If that’s you, be on the lookout for these kinds of job titles, as you can probably enter project management higher up the ranks:
- Project manager
- Senior project manager
- Program manager
- Business change manager
- Organizational change manager
- Delivery manager
- PMO manager.
For example, let’s say you have a job as an IT team leader or marketing manager. If you want to move into a job as a technical PM or marketing PM, a degree will help you prove that you are serious about the career.
What kind of industries can you work in?
Pretty much every industry requires project managers. From airlines to zoos, project managers deliver change and make strategy happen.
Here are some different industries that frequently recruit project managers:
- Government/public sector
- Oil and gas
- Supply chain management
- Charity work
- Human resources.
You can work in architecture, space travel, garden design, legal project management… the list goes on.
A PM degree opens doors to any industry, so pick something you are interested in. There’s not much point in building a career as a digital project manager if your heart is in social justice work (although who’s to say you couldn’t combine both?). There’s space for you wherever you want to go and however you want to contribute to society.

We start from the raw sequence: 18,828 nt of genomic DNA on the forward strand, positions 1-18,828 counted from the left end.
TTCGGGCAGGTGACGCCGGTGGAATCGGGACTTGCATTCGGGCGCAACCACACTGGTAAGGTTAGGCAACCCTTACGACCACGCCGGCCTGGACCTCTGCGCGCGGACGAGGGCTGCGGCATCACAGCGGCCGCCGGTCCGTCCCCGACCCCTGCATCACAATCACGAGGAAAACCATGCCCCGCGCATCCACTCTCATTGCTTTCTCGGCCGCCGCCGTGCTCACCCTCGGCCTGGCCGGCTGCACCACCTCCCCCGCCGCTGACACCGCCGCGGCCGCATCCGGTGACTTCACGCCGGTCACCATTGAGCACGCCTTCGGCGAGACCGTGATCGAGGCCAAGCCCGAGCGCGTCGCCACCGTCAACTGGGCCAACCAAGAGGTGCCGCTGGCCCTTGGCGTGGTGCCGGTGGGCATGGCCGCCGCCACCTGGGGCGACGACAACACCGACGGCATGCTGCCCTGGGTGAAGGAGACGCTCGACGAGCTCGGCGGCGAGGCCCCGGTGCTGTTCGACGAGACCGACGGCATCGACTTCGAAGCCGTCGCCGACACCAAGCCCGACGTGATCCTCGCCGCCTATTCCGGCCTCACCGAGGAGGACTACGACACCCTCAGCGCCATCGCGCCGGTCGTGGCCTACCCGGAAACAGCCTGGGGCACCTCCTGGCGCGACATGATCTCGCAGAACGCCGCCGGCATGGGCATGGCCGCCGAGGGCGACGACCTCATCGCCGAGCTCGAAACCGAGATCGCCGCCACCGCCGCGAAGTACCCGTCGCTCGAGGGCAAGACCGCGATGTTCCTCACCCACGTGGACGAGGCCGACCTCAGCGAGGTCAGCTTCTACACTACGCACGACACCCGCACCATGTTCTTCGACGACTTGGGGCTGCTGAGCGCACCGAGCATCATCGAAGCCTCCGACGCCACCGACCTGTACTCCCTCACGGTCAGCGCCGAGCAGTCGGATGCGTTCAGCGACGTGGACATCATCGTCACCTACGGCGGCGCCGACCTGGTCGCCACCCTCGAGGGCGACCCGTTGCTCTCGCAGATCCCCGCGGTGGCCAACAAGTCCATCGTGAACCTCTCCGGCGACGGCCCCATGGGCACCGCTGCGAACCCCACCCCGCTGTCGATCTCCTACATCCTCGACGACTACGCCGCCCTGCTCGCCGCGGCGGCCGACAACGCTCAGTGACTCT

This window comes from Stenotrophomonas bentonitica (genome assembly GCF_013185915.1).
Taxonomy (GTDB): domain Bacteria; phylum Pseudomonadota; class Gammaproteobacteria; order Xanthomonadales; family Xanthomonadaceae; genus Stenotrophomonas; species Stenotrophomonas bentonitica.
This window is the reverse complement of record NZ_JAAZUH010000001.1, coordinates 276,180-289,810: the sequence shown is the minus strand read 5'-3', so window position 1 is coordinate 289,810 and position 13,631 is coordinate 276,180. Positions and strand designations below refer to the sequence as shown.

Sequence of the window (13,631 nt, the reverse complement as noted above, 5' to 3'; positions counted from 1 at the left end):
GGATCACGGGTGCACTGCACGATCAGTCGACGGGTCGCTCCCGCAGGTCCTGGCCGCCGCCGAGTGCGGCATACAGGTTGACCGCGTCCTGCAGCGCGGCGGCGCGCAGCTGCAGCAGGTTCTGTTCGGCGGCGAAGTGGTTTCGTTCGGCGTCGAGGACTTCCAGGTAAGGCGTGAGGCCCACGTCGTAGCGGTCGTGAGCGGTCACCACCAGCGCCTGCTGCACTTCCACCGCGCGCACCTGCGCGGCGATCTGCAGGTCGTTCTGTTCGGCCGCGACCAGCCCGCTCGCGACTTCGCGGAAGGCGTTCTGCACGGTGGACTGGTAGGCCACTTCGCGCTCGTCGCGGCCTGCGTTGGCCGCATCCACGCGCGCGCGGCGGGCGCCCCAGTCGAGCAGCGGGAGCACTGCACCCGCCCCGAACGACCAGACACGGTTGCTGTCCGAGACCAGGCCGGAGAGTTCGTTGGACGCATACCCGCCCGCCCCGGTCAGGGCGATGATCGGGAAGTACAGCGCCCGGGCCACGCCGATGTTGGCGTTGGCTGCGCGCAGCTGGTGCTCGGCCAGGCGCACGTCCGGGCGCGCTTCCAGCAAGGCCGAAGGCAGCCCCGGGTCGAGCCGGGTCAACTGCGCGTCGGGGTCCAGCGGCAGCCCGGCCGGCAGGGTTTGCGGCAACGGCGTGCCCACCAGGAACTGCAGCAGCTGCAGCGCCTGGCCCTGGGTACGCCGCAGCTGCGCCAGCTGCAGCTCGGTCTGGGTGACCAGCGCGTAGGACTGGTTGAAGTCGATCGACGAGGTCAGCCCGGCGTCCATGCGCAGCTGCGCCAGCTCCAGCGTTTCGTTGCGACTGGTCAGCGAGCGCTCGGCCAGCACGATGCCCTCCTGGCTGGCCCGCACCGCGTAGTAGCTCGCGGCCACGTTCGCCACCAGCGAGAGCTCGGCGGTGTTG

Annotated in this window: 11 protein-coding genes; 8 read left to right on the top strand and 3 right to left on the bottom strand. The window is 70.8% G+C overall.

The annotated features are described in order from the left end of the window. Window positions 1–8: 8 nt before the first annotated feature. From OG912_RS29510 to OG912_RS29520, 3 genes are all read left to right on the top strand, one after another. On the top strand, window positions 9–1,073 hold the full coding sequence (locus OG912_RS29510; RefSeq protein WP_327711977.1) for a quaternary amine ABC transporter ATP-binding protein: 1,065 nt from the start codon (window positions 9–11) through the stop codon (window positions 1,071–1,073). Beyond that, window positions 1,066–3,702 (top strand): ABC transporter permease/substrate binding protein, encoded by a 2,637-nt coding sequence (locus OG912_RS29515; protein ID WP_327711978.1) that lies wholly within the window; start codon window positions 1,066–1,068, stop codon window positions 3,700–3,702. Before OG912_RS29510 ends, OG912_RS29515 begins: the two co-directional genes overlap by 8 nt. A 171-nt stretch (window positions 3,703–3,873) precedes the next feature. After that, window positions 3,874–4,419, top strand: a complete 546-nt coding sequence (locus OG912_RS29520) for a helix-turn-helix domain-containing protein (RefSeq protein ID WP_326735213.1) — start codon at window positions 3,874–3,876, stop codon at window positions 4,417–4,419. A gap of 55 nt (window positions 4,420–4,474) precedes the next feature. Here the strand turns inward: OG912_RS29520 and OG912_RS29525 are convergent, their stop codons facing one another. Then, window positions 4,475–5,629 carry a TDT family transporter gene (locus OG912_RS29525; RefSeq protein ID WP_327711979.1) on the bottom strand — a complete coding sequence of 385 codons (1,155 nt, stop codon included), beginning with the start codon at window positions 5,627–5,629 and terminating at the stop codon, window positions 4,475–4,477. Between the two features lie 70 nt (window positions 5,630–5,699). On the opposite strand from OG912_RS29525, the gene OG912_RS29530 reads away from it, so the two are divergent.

Transitioning from another industry
A degree can help you transition from your current industry to another.
Let’s say you currently work in a construction project management role. You want to move into another industry. A degree can help you bridge the gap.
It’s not that you will learn loads of stuff you don’t already know, but it will show employers that you are a rounded individual. It will help you convince them that there is more to you than construction and that you can apply your skills to their industry.
How much can you earn?
Project management is a well-paid career. That’s certainly one of the major reasons to consider using your course for a project management job instead of moving into another, related occupation or a general management role.
The US Bureau of Labor Statistics says that the mean hourly wage for a project management specialist is $40, which equates to a mean annual wage of $84,290.
That varies depending on the industry. Expect digital project management to earn more than retail, for example. Government jobs typically pay better than working in education.